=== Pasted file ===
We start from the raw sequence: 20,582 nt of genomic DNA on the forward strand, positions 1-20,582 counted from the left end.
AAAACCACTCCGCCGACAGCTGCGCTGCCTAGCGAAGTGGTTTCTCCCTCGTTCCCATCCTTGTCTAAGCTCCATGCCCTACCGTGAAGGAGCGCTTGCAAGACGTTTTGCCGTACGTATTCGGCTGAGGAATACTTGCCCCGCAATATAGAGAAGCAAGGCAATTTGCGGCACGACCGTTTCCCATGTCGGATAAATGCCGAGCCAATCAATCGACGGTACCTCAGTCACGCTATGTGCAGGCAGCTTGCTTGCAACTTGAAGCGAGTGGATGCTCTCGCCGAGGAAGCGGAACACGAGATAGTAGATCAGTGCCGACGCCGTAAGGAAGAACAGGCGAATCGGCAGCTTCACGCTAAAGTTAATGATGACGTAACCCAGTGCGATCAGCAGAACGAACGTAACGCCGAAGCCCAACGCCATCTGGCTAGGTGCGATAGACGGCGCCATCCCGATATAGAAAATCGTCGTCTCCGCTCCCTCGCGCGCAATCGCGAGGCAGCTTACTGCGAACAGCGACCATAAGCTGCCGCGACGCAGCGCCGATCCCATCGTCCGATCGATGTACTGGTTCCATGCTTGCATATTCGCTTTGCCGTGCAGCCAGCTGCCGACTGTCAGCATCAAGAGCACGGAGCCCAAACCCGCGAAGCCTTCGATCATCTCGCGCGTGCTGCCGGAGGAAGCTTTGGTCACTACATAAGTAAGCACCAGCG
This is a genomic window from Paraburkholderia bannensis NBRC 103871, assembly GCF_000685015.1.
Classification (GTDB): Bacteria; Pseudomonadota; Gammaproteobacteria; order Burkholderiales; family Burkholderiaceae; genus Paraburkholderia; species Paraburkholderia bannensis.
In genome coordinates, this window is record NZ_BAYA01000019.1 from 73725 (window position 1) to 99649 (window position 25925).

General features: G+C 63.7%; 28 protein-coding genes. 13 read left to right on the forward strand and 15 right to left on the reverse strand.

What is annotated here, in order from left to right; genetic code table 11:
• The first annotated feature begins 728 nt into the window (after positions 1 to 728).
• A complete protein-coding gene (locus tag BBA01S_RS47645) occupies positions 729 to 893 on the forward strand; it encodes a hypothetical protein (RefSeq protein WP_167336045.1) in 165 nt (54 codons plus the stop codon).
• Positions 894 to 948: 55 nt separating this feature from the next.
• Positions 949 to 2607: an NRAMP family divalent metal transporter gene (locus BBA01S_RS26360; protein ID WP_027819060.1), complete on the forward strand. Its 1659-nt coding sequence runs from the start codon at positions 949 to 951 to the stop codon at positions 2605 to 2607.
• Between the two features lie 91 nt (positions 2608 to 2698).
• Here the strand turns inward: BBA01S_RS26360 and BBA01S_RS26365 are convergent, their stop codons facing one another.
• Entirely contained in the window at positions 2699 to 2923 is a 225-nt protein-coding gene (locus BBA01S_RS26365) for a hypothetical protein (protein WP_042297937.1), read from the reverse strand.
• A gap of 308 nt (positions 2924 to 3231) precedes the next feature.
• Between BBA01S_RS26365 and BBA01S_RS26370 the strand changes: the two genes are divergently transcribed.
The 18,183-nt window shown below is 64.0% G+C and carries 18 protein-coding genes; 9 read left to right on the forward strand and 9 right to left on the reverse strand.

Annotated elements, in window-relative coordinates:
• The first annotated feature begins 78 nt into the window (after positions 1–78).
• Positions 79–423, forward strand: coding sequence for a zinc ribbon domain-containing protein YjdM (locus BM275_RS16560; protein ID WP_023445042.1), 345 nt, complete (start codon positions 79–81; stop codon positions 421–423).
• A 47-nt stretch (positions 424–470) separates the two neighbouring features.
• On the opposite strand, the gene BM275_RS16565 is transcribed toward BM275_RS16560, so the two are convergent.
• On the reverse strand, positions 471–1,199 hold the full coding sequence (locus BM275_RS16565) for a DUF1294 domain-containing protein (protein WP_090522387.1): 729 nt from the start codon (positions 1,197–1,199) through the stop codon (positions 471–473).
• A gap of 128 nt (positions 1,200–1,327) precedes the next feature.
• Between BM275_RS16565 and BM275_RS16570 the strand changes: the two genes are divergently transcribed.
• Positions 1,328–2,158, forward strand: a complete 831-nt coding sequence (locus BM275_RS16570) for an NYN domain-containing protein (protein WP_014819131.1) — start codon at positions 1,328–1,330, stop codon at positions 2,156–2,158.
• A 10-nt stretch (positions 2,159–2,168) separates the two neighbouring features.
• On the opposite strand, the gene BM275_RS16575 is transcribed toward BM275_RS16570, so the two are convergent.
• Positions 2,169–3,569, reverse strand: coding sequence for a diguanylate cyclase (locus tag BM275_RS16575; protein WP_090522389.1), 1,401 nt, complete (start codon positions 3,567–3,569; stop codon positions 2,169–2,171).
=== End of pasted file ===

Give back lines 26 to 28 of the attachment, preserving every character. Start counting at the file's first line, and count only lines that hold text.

• Positions 1,328–2,158, forward strand: a complete 831-nt coding sequence (locus BM275_RS16570) for an NYN domain-containing protein (protein WP_014819131.1) — start codon at positions 1,328–1,330, stop codon at positions 2,156–2,158.
• A 10-nt stretch (positions 2,159–2,168) separates the two neighbouring features.
• On the opposite strand, the gene BM275_RS16575 is transcribed toward BM275_RS16570, so the two are convergent.